Our information on the dynamical parameters of the Universe describing the cosmic expansion comes from three different epochs. The earliest is the Big Bang nucleosynthesis which occurred a little over 2 minutes after the Big Bang, and which left its imprint in the abundances of the light elements affecting the baryonic density parameter b. The discovery of anisotropic temperature fluctuations in the cosmic microwave background radiation at large angular scales (CMBR) by COBE-DMR , followed by small scale anisotropies measured in the balloon flights BOOMERANG  and MAXIMA , by the radio telescopes Cosmic Background Imager (CBI) , Very Small Array (VSA)  and Degree Angular Scale Interferometer (DASI)  testify about the conditions in the Universe at the time of last scattering, about 350000 years after Big Bang. The analyses of the CMBR power spectrum give information about every dynamical parameter, in particular 0 and its components b, m and , and the spectral index ns. For an extensive review of CMBR detectors and results, see Bersanelli et al. . Very recently, also the expected fluctuations in the CMBR polarization anisotropies has been observed by DASI .
The third epoch is the time of matter structures: galaxy clusters, galaxies and stars. Our view is limited to the redshifts we can observe which correspond to times of a few Gyr after Big Bang. This determines the Hubble constant, successfully done by the Hubble Space Telescope (HST) , and the difference - m in the dramatic supernova Ia observations by the High-z Supernova Search Team  and the Supernova Cosmology Project . The large scale structure (LSS) and its power spectrum has been studied in the SSRS2 and CfA2 galaxy surveys , in the Las Campanas Redshift Survey , in the Abell-ACO cluster survey , in the IRAS PSCz Survey  and in the 2dF Galaxy Redshift Survey , . Various sets of CMBR data, supernova data and LSS data have been analyzed jointly. We shall only refer to global analyses of the now most recent CMBR power spectra and large scale distributions of galaxies.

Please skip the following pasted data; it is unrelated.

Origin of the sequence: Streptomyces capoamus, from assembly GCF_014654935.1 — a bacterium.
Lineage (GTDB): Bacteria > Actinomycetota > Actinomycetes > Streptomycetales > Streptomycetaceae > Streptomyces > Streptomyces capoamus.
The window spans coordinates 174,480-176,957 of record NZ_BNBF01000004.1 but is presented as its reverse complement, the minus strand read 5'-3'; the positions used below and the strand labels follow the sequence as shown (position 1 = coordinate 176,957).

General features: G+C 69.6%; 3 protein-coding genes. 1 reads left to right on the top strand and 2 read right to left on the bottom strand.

The list of other types of observations is really very long. To mention some, there have been observations on the gas fraction in X-ray clusters , on X-ray cluster evolution , on the cluster mass function and the Ly forest , on gravitational lensing , on the Sunyaev-Zel'dovich effect , on classical double radio sources , on galaxy peculiar velocities , on the evolution of galaxies and star creation versus the evolution of galaxy luminosity densities .
In this review we shall cover briefly recent observations and results for the dynamical parameters H0, b, m, , 0, ns, w and q0. In Section 2 these parameters are defined in their theoretical context, in Section 3 we turn to the Hubble parameter, and in Section 4 to the baryonic density. The other parameters are discussed in Sections 5 and 6, which are organized according to observational method: supernovæ in Section 5, CMBR and LSS in Section 6. Section 7 summarizes our results.